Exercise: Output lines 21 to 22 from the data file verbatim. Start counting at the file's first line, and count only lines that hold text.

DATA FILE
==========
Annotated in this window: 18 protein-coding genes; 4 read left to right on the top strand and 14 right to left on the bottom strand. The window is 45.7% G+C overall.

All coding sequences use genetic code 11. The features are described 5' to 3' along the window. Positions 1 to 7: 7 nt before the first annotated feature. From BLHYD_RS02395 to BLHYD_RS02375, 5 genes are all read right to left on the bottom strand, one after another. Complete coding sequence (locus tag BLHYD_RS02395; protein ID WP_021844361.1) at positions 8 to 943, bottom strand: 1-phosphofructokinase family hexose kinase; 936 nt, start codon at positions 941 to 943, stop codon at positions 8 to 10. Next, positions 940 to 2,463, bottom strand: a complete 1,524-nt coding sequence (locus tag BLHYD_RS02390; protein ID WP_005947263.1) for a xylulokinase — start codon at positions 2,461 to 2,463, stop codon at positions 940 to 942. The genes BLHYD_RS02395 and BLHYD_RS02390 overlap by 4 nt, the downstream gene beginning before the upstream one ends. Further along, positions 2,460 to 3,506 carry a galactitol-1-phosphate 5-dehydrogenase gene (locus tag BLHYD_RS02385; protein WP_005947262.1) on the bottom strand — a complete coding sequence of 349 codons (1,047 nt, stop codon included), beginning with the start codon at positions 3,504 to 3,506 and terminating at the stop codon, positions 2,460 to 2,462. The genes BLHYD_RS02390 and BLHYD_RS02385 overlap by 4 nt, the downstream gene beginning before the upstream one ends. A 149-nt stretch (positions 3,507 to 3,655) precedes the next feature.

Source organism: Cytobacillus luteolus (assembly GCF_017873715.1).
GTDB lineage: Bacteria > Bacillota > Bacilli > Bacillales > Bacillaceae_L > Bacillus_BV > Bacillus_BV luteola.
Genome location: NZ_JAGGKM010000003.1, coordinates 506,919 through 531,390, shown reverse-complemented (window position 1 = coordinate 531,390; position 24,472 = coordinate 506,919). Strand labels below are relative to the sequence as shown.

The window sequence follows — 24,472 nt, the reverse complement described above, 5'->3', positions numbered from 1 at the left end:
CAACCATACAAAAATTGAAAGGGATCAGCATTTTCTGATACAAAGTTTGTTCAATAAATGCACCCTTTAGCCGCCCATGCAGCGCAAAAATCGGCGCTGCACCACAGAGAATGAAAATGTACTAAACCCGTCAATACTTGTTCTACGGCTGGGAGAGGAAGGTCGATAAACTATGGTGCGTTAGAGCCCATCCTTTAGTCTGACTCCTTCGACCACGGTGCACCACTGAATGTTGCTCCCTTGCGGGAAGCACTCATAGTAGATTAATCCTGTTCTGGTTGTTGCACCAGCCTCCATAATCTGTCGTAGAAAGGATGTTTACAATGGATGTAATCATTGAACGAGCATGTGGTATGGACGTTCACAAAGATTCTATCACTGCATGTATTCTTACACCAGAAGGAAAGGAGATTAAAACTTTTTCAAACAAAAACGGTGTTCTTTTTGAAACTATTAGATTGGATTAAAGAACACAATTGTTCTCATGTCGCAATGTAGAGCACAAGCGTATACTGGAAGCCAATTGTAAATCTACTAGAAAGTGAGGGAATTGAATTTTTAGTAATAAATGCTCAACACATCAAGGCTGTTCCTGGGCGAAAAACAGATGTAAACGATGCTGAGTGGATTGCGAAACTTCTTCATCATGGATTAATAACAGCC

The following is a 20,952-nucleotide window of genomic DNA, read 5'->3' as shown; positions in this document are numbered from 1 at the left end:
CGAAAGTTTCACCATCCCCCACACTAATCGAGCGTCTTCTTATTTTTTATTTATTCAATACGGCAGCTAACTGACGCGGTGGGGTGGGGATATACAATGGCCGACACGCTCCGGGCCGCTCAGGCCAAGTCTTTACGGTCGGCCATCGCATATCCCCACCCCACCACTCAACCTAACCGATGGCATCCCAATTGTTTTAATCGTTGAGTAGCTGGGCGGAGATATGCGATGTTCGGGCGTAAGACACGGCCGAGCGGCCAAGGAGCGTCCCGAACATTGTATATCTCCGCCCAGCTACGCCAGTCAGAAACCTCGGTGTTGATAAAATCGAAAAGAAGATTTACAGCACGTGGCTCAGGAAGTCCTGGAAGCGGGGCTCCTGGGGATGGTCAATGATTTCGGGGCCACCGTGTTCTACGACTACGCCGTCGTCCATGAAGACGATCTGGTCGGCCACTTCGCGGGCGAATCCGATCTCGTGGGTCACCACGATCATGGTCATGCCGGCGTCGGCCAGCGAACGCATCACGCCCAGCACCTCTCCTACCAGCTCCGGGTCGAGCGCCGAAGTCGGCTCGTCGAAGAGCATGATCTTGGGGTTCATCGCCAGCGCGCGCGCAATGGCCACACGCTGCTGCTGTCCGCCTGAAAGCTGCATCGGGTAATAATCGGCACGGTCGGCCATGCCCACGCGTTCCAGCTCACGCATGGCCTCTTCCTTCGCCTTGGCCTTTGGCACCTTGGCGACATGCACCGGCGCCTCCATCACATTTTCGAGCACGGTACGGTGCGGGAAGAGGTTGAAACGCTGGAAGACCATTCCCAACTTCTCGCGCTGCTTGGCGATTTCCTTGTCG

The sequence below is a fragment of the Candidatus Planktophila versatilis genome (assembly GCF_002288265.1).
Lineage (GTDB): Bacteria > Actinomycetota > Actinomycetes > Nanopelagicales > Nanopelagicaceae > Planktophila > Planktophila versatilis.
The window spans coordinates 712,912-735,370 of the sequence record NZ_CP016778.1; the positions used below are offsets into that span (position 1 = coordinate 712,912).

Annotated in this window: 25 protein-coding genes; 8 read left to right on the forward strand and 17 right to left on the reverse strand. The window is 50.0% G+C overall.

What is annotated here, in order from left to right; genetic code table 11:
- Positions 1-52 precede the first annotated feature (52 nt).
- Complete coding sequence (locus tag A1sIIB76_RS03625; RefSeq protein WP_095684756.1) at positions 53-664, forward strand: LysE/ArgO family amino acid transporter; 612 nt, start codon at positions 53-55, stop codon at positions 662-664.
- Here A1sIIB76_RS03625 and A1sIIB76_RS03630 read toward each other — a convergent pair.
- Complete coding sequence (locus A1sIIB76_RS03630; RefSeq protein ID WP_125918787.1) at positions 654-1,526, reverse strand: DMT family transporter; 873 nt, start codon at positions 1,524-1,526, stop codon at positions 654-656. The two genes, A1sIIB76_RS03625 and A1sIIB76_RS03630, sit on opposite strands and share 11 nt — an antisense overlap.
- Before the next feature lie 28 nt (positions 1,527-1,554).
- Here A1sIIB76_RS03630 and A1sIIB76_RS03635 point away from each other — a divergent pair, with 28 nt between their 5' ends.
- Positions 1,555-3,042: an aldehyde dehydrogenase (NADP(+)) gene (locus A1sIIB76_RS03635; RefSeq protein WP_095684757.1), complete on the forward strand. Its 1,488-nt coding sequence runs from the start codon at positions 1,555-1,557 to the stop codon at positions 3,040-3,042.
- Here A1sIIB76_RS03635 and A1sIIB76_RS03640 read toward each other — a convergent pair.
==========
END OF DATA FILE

- Positions 1,555-3,042: an aldehyde dehydrogenase (NADP(+)) gene (locus A1sIIB76_RS03635; RefSeq protein WP_095684757.1), complete on the forward strand. Its 1,488-nt coding sequence runs from the start codon at positions 1,555-1,557 to the stop codon at positions 3,040-3,042.
- Here A1sIIB76_RS03635 and A1sIIB76_RS03640 read toward each other — a convergent pair.